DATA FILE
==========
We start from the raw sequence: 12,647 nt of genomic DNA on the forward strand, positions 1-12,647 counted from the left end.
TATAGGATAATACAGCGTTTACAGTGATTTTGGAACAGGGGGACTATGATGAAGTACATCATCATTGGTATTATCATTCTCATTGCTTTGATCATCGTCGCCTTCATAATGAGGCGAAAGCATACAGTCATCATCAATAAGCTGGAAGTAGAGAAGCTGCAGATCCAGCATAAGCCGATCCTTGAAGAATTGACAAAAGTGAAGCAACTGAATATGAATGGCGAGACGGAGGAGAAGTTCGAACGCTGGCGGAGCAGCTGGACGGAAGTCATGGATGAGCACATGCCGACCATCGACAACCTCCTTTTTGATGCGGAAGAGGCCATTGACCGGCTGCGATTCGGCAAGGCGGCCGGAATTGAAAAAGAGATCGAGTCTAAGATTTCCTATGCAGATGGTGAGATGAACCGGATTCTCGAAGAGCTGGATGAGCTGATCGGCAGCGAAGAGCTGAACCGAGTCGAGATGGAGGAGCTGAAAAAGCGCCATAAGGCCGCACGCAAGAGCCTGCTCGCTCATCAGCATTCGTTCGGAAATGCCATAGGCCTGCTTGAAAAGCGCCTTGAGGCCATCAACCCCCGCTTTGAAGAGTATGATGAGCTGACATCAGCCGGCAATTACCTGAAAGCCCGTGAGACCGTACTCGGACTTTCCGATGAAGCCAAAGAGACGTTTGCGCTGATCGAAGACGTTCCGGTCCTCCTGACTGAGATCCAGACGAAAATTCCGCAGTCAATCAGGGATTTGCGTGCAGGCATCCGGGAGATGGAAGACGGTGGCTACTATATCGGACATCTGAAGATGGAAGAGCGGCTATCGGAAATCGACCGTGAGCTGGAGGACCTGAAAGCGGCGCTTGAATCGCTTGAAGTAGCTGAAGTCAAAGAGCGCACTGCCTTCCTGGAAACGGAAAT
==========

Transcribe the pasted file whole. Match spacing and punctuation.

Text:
We start from the raw sequence: 12,647 nt of genomic DNA on the forward strand, positions 1-12,647 counted from the left end.
TATAGGATAATACAGCGTTTACAGTGATTTTGGAACAGGGGGACTATGATGAAGTACATCATCATTGGTATTATCATTCTCATTGCTTTGATCATCGTCGCCTTCATAATGAGGCGAAAGCATACAGTCATCATCAATAAGCTGGAAGTAGAGAAGCTGCAGATCCAGCATAAGCCGATCCTTGAAGAATTGACAAAAGTGAAGCAACTGAATATGAATGGCGAGACGGAGGAGAAGTTCGAACGCTGGCGGAGCAGCTGGACGGAAGTCATGGATGAGCACATGCCGACCATCGACAACCTCCTTTTTGATGCGGAAGAGGCCATTGACCGGCTGCGATTCGGCAAGGCGGCCGGAATTGAAAAAGAGATCGAGTCTAAGATTTCCTATGCAGATGGTGAGATGAACCGGATTCTCGAAGAGCTGGATGAGCTGATCGGCAGCGAAGAGCTGAACCGAGTCGAGATGGAGGAGCTGAAAAAGCGCCATAAGGCCGCACGCAAGAGCCTGCTCGCTCATCAGCATTCGTTCGGAAATGCCATAGGCCTGCTTGAAAAGCGCCTTGAGGCCATCAACCCCCGCTTTGAAGAGTATGATGAGCTGACATCAGCCGGCAATTACCTGAAAGCCCGTGAGACCGTACTCGGACTTTCCGATGAAGCCAAAGAGACGTTTGCGCTGATCGAAGACGTTCCGGTCCTCCTGACTGAGATCCAGACGAAAATTCCGCAGTCAATCAGGGATTTGCGTGCAGGCATCCGGGAGATGGAAGACGGTGGCTACTATATCGGACATCTGAAGATGGAAGAGCGGCTATCGGAAATCGACCGTGAGCTGGAGGACCTGAAAGCGGCGCTTGAATCGCTTGAAGTAGCTGAAGTCAAAGAGCGCACTGCCTTCCTGGAAACGGAAAT